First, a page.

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The BASE program provides essential information, experience, and connections in service of supporting community cultural spaces.

The cohort meets regularly for a year, exploring the mechanics of both cultural community organizing and of commercial property development. Experts are brought in to explain some of the more esoteric details of capital stack financing, or of floor-to-area ratio incentives.  When possible, meetings take place at a cultural space in Seattle, with a tour and discussion with the space's leadership.

Upon completing the course, students earn a Certificate of Completion.

Breakout groups at the Square Feet Seattle conference, designed as a space where the BASE cohort members and the larger community come together to explore issues in Cultural Space development.
The Course: About


The BASE sessions for each year alter to reflect the cohort’s interests as well as the changing world around them. The following is a broad outline of a few of the types of  sessions and subject matter the program has engaged over the years.

Tell me a Story

How do you tell a cultural story in a real estate context? How do you tell a real estate story to a cultural audience? Learn various storytelling techniques and apply them to hypothetical cultural space projects:

  • Graphic recording / graphic facilitation

  • Social media storytelling

  • Science fiction tropes: Writing the Other

  • Indigenous storytelling and performance

Back of the Napkin:
Quick and Rough Feasibility

What are the questions that you ask, what are the tools that you use, to quickly decide if a project merits a deeper analysis? In this session we review up to 25 actual properties available for purchase or lease in the Seattle area at the time of the session. The cohort is joined by experts in construction, code review, accessibility, design, and financing, to analyze the properties.

  • Understand some back-of-the-napkin cost estimation techniques for new construction and tenant improvements (price per foot / contractors templates)

  • Understand general zoning, land use, building typology, and market analysis implications

  • Put together rough, order-of-magnitude construction and operating budgets for each group project

  • Understand what can go wrong: environmental cleanup costs, negotiation timelines, other failures

Truth to Power
(Government Day)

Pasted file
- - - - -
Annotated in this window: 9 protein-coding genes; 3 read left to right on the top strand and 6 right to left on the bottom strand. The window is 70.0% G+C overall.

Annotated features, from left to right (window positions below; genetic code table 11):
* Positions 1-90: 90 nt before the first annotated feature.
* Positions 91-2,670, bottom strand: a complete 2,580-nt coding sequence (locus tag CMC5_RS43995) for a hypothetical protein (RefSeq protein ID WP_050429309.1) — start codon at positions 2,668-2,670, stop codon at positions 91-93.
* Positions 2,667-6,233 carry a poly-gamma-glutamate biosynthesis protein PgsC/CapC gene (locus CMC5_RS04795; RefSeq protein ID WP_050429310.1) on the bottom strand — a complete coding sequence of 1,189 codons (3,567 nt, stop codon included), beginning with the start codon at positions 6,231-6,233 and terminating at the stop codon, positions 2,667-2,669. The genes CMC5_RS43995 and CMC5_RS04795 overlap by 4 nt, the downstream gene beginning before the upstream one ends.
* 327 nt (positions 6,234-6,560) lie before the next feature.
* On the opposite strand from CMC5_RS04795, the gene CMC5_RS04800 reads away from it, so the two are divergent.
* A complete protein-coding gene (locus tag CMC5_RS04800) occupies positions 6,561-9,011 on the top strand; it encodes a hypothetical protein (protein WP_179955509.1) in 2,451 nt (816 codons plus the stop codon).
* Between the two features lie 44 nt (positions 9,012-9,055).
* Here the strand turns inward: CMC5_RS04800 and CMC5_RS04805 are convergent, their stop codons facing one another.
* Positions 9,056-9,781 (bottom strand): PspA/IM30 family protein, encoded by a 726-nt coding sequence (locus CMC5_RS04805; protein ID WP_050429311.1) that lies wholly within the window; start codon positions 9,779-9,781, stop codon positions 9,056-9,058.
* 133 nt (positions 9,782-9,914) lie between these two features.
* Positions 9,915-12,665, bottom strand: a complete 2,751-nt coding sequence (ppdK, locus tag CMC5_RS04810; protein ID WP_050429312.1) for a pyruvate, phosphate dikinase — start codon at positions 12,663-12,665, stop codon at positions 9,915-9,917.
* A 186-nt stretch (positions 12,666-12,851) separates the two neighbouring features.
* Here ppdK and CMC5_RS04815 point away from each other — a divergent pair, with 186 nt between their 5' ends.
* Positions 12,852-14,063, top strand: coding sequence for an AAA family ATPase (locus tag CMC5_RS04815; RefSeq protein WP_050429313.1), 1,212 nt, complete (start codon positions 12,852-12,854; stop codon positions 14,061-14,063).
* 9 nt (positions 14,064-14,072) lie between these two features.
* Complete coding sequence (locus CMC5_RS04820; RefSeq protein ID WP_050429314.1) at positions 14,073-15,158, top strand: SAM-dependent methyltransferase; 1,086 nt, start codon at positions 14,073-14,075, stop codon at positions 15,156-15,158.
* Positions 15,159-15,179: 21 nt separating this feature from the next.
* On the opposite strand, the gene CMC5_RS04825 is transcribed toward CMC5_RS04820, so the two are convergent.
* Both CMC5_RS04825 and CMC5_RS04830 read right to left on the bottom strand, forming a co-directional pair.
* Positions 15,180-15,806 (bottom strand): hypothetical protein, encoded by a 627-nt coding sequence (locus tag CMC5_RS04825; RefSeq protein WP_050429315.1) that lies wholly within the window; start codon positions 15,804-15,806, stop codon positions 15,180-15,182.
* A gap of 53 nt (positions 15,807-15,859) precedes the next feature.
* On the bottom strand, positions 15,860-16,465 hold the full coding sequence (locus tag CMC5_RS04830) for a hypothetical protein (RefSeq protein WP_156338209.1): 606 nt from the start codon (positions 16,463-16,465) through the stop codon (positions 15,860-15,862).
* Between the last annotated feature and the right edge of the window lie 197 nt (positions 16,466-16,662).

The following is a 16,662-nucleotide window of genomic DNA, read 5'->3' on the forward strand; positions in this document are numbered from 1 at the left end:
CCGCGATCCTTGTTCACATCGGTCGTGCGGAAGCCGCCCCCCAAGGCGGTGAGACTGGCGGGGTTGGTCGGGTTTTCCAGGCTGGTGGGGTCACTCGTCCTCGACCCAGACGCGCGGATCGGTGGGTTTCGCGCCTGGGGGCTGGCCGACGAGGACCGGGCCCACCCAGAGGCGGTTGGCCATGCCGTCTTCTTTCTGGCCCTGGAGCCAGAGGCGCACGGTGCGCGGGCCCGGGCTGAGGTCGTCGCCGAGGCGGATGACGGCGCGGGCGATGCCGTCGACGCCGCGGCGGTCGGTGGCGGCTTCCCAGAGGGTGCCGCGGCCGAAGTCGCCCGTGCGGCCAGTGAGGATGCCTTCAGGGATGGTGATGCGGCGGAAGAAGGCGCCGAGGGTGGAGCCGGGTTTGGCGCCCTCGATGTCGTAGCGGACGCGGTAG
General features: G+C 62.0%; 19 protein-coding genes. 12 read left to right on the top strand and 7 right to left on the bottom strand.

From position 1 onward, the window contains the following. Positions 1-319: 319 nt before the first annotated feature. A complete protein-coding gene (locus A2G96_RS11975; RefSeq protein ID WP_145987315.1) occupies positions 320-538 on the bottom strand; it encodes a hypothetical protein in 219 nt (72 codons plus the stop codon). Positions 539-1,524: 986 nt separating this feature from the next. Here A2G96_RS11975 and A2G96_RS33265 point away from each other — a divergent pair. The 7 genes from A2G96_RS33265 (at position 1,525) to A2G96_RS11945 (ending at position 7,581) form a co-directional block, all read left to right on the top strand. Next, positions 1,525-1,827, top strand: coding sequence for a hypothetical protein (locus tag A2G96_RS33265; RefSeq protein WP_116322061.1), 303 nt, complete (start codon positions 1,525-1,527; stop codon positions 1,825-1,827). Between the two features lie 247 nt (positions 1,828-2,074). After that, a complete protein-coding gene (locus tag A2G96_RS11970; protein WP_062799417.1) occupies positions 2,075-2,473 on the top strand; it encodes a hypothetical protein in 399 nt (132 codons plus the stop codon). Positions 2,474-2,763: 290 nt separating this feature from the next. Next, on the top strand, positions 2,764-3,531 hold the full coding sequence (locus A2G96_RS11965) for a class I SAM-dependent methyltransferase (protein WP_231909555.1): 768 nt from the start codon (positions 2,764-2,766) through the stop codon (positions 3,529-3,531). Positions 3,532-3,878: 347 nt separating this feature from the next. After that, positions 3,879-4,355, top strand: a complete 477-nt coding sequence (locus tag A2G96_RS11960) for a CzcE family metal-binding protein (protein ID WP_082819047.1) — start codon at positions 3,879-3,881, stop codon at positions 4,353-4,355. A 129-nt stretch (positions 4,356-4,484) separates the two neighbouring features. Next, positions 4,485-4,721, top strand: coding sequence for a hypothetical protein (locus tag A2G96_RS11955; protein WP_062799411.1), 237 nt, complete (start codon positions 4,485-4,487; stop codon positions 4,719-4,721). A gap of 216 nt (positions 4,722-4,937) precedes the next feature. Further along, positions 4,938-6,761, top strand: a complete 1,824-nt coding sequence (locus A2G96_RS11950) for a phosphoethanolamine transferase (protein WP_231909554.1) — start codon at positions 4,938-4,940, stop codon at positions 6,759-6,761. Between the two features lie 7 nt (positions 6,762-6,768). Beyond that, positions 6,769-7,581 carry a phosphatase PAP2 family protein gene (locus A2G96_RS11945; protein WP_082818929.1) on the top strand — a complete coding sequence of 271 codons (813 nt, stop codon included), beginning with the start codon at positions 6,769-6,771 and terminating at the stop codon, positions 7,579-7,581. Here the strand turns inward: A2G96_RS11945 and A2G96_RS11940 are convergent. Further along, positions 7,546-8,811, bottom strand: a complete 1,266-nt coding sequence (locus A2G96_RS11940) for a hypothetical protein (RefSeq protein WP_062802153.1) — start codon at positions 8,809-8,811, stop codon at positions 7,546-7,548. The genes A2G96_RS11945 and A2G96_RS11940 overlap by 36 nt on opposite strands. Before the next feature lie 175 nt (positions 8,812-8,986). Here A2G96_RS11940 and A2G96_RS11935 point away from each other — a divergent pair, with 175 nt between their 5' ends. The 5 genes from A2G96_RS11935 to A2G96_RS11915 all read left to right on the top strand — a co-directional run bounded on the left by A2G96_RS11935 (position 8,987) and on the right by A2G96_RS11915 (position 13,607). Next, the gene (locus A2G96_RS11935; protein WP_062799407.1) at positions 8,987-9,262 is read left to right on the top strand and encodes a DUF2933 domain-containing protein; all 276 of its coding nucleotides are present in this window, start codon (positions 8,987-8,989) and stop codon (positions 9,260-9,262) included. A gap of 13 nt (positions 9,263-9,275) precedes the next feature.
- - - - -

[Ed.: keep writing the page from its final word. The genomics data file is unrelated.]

In this session we learn how to navigate various governmental systems. We are introduced to actual program managers and “gatekeepers” and discuss what access more traditional players have to government, and how to create pathways to decision-makers for our emerging communities.

  • The inside/outside game (where are the front doors and where are the back doors to City Government?)

  • Government Funding Opportunities

  • Permitting: Forgiveness and Permission

  • Getting to Know the Gatekeepers

  • Leveraging your Electeds

Team-Building Exercise at Work

What models exist for equitable partnerships between organizations and development partners, programming partners, and others? How do those partnerships form, and how do the most successful ones operate?

  • Equitable partnership agreement examples

  • Examples of challenges

  • Conflict resolution plans

  • Scenario planning

Bring Money, Part I

What does a traditional Capital Stack look like and how do you build one? In this session we primarily explore Financing and Philanthropy:

  • Traditional Bank loans

  • CDFI lending

  • Capital Philanthropy

  • Tax credits

Bring People:
Community Engagement

How do cultural space projects ensure an authentic connection to the broader cultural community?

  • Community Engagement tips and techniques

  • Case Studies: Wing Luke, Africatown, Cultural Space Agency

  • Synthesis and progress: how to apply the community's engagement

Bring Money, Part II

Non-Traditional Approaches to Building the Capital Stack:

  • Community Wealth-Building Opportunities and Structures

  • Traditional and State-of-the-Art methods of seeking contributed support

  • Social impact investors and capped returns

Designed with You in Mind

Architecture, Engineering, and Design:

  • Working with design professionals

  • Understanding principle of physical design that impact community gathering

  • Examples of spaces that "just work" for people / don't wirk for people


Community Ownership Models:

  • Understand some financial models for community ownership

  • Community Land Trusts

  • Case Studies: Equinox Studios, Mercy Corps Model, CAST SF, People's Economy Lab

Accessory Cultural Units: Cultural Spaces in Single-Family Zonesned

A session that explores the opportunities that single-family homes present for cultural activation. Learn to leverage the assets that exist in our communities to root cultural activity in the square footage we already inhabit.

  • Wa Na Wari

  • West African Community Council

  • The Grocery Studios

  • CACE 21

  • Legalize It: The Vancouver Model

Holding Hands Up High
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